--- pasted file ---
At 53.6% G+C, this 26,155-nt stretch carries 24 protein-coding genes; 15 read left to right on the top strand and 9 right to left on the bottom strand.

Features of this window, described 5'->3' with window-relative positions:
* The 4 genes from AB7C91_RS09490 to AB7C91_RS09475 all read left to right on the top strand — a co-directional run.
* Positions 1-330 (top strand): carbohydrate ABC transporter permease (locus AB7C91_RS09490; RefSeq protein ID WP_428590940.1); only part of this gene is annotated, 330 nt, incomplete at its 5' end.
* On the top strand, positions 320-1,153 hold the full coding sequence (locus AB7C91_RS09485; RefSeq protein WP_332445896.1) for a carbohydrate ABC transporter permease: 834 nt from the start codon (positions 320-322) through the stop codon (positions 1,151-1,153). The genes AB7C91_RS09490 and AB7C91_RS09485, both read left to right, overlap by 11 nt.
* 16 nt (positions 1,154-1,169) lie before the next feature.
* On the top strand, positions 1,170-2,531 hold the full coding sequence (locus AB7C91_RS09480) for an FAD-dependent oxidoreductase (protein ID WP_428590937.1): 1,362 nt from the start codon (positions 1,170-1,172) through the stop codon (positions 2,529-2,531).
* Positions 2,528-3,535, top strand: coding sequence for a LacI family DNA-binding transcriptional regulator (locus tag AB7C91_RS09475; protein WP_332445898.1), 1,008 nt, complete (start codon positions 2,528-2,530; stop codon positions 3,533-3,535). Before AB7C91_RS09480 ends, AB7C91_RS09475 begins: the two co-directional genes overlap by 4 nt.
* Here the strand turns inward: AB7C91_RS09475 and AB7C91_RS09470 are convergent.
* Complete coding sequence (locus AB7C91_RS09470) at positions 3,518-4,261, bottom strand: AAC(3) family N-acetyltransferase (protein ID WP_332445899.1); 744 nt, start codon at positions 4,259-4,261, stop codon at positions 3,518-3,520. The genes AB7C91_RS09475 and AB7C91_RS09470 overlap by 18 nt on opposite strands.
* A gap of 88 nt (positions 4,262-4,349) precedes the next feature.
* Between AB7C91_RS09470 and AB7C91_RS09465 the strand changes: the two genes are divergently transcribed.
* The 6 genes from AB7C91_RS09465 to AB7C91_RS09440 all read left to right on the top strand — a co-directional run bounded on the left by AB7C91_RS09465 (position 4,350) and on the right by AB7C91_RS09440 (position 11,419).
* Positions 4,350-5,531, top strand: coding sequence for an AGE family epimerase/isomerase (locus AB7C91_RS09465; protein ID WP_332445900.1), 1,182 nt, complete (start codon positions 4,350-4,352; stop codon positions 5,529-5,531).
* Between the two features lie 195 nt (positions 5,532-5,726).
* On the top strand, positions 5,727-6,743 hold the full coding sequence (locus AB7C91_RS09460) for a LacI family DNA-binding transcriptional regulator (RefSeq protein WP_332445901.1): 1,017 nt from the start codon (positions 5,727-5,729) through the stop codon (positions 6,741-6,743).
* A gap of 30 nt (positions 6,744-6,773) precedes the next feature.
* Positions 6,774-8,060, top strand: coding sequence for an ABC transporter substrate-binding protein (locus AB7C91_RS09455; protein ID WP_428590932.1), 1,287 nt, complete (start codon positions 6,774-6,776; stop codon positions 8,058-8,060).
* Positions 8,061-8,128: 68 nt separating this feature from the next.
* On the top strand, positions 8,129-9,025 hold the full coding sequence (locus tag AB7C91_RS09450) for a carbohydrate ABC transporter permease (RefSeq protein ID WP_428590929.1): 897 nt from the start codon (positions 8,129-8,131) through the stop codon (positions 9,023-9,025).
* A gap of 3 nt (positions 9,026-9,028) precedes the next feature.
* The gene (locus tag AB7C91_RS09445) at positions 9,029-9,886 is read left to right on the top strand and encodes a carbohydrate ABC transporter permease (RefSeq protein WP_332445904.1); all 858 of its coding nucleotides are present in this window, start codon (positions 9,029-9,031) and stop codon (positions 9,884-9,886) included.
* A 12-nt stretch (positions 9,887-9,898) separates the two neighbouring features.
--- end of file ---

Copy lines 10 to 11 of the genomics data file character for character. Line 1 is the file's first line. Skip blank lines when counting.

* Complete coding sequence (locus AB7C91_RS09470) at positions 3,518-4,261, bottom strand: AAC(3) family N-acetyltransferase (protein ID WP_332445899.1); 744 nt, start codon at positions 4,259-4,261, stop codon at positions 3,518-3,520. The genes AB7C91_RS09475 and AB7C91_RS09470 overlap by 18 nt on opposite strands.
* A gap of 88 nt (positions 4,262-4,349) precedes the next feature.